The Edge Application Developer Project includes representatives from Intel, Deutsche Telekom (DT), and the operator’s recently launched edge-focused subsidiary, MobiledgeX. Software already developed by MobiledgeX will be used by the TIP project through an Apache 2.0 open source software license model.

    https://www.sdxcentral.com/articles/news/dt-intel-mobiledgex-lead-tips-edge-app-developer-project/2018/10/?c_action=home_slider

    1. Mike Robuck of Fierce Telecom wrote:

      Edge compute and edge networks are hot topics these days, and having Deutsche Telekom and Intel’s backing means TIP doesn’t think there’s enough being done for edge network development. With a heavyweight entry into edge open source by TIP, the European Telecommunications Standards Institute’s Multi-Edge Computing group may be looking at a narrower, less mobile-centric focus than TIP’s Edge Application Developer Project Group.

      There’s also the Linux Foundation’s Akraino Project, which is an open source software stack that supports cloud services optimized for edge computing systems and applications. In August, the Linux Foundation announced that Akraino had moved out from formation and into execution. AT&T’s Mazin Gilbert, Ph.D., previously told FierceTelecom that he foresees Akraino becoming its own umbrella organization for edge development.

      So is there enough of edge compute and edge networking for all of the various standards bodies and open source groups? It will come down to the support of enabling technologies, such as 5G, getting applications and services to market at a fast clip, and, most of all, getting backing from the service provider and vendor communities.
      ……………………………………………………………………………………………………………………..
      Five TIP Project Groups—mmWave Networks, Open Optical Packet Transport, OpenCellular, OpenRAN and vRAN Fronthaul—all have technologies in trials with operators around the world.

      Deutsche Telekom, Telefónica and Vodafone have been the most active service providers within TIP by putting out requests for information (RFI) to the vendor community. Vodafone and Telefónica have issued two RFIs; OpenRAN in June and the Crowdcell Project Group in August.
      …………………………………………………………………………………………………………………….
      Vodafone, Orange, Telefónica and TIM Brazil provided input for TIP’s Disaggregated Cell Site Gateway specification. With that specification in hand, Edgecore Networks and Adva announced this week that they expected to have their joint white box gateway for mobile cell sites ready for deployment by the third quarter of next year.
      ……………………………………………………………………………………………………………………….
      Bottom line: Telcos know they need to embrace IT and hyperscale technologies and practices, but the trick is to do that and continue serving millions of customers at the same time. Facebook is more than happy to see its open hardware and RAN initiatives adopted on a massive scale, but telco and cable operators have to find the right solutions for each of their respective networks. — Mike Robuck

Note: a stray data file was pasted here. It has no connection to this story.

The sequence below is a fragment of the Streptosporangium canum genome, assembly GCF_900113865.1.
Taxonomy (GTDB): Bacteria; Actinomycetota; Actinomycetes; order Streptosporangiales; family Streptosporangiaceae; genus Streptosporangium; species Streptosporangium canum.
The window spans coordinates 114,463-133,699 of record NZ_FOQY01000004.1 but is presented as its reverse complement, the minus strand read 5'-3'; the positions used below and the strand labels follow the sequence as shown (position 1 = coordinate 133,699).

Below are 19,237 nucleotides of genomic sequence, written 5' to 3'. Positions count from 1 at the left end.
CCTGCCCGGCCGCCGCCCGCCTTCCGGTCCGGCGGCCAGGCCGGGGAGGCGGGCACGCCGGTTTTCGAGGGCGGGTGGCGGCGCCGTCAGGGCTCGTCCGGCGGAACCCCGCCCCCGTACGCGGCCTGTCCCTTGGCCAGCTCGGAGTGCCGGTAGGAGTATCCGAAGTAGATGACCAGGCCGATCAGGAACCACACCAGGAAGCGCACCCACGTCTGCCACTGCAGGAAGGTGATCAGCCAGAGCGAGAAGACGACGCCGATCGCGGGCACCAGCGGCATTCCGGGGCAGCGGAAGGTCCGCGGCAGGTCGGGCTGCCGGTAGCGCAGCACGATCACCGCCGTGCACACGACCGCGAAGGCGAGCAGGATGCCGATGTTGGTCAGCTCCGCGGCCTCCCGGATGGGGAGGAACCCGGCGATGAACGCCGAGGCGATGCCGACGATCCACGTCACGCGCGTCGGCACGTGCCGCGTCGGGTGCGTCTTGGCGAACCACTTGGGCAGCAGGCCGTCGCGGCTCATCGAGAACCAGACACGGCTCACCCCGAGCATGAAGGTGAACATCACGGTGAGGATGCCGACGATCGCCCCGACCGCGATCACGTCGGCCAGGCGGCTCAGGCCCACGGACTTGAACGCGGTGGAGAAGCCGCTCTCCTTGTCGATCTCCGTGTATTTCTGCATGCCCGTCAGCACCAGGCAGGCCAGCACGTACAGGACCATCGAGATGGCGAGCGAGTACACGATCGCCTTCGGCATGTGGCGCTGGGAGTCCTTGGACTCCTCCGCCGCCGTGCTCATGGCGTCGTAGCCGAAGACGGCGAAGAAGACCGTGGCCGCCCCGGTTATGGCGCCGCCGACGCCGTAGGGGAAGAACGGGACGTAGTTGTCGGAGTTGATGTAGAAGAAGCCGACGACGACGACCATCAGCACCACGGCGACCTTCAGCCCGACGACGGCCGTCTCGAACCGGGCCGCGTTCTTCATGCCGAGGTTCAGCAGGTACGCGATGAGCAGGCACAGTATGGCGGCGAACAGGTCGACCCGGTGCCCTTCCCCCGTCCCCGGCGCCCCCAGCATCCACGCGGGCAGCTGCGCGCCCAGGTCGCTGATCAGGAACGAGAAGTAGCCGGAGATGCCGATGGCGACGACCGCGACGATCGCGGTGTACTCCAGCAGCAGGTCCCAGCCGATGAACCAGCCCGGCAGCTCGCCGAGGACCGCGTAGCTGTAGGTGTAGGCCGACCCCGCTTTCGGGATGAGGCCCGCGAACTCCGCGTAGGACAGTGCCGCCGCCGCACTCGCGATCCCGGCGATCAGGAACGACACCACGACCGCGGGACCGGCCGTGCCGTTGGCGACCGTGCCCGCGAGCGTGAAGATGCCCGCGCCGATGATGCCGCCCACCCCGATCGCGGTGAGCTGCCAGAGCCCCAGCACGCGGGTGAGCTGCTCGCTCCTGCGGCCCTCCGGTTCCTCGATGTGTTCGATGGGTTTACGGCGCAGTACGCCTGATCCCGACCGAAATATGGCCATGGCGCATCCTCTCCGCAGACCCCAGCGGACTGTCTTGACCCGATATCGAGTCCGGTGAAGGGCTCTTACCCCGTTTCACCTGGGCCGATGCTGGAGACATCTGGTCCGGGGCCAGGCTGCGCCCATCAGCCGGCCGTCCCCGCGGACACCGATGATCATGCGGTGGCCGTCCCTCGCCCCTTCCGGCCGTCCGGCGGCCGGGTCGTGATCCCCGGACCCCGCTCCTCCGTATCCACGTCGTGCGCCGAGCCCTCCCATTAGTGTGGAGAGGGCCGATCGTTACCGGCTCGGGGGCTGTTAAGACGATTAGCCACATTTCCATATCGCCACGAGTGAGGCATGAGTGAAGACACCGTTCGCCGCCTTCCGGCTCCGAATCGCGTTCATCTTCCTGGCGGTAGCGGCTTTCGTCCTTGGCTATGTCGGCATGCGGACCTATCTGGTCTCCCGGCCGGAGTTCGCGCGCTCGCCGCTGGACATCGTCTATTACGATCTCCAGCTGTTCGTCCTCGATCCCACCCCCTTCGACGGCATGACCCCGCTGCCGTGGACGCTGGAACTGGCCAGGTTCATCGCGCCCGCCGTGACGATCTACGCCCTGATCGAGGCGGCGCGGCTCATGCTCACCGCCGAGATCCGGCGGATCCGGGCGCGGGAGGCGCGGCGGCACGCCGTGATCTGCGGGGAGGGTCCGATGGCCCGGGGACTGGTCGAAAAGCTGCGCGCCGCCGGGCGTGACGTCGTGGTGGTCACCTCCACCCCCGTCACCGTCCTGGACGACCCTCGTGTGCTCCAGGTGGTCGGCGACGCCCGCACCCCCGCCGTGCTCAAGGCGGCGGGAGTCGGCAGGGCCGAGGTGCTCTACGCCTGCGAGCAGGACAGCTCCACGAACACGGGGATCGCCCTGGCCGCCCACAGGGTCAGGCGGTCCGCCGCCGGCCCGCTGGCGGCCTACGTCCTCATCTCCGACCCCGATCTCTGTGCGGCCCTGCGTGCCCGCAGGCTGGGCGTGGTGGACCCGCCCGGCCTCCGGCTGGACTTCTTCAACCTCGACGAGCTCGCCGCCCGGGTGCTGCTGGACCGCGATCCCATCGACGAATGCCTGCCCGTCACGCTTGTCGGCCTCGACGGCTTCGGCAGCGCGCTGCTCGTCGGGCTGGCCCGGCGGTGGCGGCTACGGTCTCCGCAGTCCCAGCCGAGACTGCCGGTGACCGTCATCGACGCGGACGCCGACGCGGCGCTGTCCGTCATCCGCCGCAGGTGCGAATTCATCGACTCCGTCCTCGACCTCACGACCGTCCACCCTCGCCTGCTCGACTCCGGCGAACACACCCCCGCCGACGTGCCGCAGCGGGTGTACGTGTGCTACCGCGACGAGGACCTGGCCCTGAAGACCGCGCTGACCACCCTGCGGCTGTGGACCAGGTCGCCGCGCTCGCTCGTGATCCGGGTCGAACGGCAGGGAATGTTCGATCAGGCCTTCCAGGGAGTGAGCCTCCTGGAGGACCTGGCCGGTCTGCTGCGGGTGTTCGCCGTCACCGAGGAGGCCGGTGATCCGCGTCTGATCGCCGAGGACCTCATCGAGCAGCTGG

https://www.fiercetelecom.com/telecom/editor-s-corner-tip-summit-roundup-news-and-views

  3. Ericsson has announced an agreement with Limelight Networks to add content delivery capabilities to its new Ericsson Unified Delivery Network (UDN) platform.

    Ericsson aims to develop UDN as a webscale edge delivery network, and is using the agreement with Limelight Networks to add content delivery as the first application built on the platform.

    Edge computing promises to address rapid increasing demand for data by leveraging distributed infrastructure to support low laency applications such as IoT, gaming and virtual reality.

    “We are always looking for ways to improve the performance and reach of our network,” LimeLight Networks CEO Bob Lento said.

    “The strength of Ericsson’s partnerships with communications service providers through the UDN Network is a key component of this agreement that enable us to offer even better reach and performance for our customers. We are delighted to work with Ericsson on this initiative.”

    According to Frost and Sullivan principal analyst Dan Rayburn, edge computing and content delivery are a powerful combination.

    “Combining content delivery technologies with an edge cloud platform that’s distributed inside ISPs is one of the best ways to guarantee optimal performance and allow application providers to use edge services to improve the end-user experience,” he said.

  4. IBD: Next Big Thing In Cloud Computing Puts Amazon And Its Peers On The Edge

    Edge computing deploys data processing, storage and networking close to sensors and where other data originate. The goal is to process and analyze data locally in real time rather than send it to faraway data centers in the internet cloud and wait for a response of, say, 150 milliseconds.

    That sliver of time matters in some applications: A self-driving car that needs to detect a pedestrian or storm-damaged sign. A doctor who performs remote surgery using augmented reality tools. A video surveillance system equipped with facial recognition to identify a known shoplifter or terror suspect. Sensors that detect repairs needed on robotic arms in factories and oilfield pumps.

    Edge computing is the next step that companies like Amazon.com (AMZN) are taking to expand the cloud. Incumbents mean to protect millions or billions of dollars in their revenue from poaching by edge upstarts. Companies new and old are developing relevant hardware and software.

    “I’m convinced edge computing is here to stay,” said Marco Argenti, vice president of technology for Amazon Web Services. “It’s a natural evolution. Not all data needs to be transferred to the cloud to be processed. There might be bandwidth costs, cellular costs or it may be difficult to connect to the cloud. Or, you just need to react really fast, like in the case of a robot.”

    https://www.investors.com/news/technology/cloud-computing-edge-computing/